The contrast between what he says and what I feel couldn’t be greater. Who cares about the recital?! Never mind how much attention I’ve given it in the past. This is more important; much more important! In the time I’ve taken lessons from him, I have grown closer to him than I have to any other teacher. He has become more of a father to me than an instructor; someone I can talk to about everything—not only about music theory and bow technique, but about science, and philosophy, and politics and religion and about how I am feeling. And now—? My brain goes silent. I had never, ever thought anything would ever happen to Pall, least of all cancer. This isn’t happening. This can’t happen. And yet despite how much I want it to go away, the cancer isn’t going anywhere. There is nothing I can do.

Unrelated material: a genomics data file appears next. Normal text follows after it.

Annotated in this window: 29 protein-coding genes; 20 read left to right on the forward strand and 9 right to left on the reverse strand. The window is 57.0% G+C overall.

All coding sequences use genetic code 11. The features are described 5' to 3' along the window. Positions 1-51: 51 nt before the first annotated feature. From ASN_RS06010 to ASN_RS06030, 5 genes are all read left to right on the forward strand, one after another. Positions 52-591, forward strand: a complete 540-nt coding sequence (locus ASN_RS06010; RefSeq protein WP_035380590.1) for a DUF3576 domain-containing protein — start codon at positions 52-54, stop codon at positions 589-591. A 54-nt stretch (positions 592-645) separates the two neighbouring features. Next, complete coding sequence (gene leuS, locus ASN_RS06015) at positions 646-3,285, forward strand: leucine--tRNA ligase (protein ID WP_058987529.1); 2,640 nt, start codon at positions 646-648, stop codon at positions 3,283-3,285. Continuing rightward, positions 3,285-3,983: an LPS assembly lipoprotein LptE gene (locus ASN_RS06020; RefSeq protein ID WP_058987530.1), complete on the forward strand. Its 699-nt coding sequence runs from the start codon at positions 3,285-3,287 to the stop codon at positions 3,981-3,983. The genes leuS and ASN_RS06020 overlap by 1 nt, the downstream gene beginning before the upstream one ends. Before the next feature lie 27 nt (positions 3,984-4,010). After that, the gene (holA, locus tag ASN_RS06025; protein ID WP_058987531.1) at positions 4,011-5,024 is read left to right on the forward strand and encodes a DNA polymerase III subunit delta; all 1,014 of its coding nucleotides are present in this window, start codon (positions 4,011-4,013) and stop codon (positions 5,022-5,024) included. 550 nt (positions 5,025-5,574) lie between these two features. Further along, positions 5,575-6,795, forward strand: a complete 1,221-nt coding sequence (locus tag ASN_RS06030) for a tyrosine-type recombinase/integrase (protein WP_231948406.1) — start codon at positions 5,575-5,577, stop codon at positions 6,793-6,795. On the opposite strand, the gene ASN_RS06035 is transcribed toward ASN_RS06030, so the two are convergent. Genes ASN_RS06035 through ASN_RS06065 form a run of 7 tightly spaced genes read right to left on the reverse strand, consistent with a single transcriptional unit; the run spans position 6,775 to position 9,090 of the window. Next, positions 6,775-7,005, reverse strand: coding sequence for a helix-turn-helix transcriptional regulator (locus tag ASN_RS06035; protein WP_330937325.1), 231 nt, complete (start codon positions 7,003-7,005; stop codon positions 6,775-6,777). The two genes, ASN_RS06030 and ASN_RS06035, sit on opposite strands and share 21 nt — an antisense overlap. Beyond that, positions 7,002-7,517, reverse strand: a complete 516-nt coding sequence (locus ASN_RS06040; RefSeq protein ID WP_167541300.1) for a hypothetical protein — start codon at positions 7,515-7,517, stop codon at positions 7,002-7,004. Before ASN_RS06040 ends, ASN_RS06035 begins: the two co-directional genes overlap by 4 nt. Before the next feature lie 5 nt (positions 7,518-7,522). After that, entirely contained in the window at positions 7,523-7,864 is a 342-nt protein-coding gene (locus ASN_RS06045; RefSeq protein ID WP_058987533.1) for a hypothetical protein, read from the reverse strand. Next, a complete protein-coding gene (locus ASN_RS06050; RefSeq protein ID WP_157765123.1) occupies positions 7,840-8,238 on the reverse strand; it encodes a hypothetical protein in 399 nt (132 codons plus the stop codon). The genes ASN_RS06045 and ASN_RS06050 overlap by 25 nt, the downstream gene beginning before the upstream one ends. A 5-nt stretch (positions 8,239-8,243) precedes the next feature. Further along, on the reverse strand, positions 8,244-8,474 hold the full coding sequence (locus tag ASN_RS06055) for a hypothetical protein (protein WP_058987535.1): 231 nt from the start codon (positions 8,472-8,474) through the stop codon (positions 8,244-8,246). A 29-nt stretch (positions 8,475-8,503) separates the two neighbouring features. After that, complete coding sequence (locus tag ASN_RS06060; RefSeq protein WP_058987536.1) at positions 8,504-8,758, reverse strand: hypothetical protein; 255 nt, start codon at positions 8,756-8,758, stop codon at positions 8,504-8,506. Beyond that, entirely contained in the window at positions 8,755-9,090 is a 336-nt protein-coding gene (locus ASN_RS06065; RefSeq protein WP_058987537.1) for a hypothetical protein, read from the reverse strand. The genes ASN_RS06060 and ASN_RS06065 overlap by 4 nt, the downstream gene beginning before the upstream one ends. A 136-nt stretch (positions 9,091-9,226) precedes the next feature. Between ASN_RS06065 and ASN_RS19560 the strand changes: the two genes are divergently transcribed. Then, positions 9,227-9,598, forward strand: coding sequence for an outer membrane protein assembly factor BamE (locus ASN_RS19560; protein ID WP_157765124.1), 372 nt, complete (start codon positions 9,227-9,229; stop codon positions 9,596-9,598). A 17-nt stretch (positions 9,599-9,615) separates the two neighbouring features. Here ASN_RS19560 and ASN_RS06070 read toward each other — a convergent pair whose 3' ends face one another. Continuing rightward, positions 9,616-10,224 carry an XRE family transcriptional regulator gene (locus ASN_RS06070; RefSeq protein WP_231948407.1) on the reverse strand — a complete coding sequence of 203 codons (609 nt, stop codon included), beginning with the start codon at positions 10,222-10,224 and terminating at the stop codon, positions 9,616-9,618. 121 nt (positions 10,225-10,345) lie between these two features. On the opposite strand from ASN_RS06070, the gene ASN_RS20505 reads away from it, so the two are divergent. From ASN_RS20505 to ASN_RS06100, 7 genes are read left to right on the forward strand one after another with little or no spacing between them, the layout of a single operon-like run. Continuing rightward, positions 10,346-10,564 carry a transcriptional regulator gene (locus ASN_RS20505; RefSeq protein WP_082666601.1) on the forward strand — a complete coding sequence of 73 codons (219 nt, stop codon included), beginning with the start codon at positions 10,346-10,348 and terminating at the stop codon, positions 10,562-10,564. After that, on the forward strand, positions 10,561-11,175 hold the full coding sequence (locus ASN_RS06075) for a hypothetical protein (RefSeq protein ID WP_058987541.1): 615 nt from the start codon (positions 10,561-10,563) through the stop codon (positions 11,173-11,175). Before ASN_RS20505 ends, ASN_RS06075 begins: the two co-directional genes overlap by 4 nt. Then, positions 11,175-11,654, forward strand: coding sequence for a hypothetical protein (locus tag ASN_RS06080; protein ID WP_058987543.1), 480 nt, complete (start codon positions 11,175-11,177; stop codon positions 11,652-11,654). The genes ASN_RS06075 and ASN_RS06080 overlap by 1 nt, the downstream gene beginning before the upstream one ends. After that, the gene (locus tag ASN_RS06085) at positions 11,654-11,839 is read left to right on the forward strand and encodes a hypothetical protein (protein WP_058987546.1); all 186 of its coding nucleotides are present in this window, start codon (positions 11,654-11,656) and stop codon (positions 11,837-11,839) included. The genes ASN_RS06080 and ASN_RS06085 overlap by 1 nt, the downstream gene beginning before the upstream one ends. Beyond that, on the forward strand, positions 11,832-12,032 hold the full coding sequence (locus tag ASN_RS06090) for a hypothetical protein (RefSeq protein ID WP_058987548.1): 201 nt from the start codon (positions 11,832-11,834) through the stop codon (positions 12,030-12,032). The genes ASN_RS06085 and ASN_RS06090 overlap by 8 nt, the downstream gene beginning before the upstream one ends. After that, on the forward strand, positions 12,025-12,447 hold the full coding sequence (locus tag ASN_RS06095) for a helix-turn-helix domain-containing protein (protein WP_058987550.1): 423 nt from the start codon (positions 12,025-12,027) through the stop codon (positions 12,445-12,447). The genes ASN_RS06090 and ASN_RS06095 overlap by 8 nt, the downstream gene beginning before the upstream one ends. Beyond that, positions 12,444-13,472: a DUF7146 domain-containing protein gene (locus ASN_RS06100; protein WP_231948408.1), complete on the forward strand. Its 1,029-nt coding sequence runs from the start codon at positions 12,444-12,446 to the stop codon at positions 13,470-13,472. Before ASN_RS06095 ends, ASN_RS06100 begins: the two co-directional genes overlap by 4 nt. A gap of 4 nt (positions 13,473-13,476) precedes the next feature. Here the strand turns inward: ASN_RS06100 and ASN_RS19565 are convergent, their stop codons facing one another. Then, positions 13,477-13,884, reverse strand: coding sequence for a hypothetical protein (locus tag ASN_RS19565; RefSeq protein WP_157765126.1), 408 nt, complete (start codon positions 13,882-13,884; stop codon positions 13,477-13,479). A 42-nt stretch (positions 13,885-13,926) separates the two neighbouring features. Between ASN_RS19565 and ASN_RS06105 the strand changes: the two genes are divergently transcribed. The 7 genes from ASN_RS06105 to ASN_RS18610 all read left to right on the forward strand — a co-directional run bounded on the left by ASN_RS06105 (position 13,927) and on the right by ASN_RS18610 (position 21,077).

Once he is diagnosed, his symptoms seem more and more frequent. I go home from every lesson in a worried fog, trying to focus on the upcoming recital only to come back the next week to find him even worse. Each hour brings a fresh wave of observations: he cuts our lessons off earlier; he is short on breath; he loses pound after pound until he seems like a crude model of his earlier self, his pale face all but disappearing into his patchy white beard. “I’m fine,” he tells me. “It’s just the treatment, you know. It takes all my energy. How is your practicing going?” How many people has he reassured? Does he really believe it himself? How long is this going to go on? I’m not sure whether to believe him or not, so I do what any other person would do in the face of a loved one’s disease: I panic. I start bringing cookies to our lessons to “fatten him up”. I make cards and write letters to him, wanting to give him hope. I pray.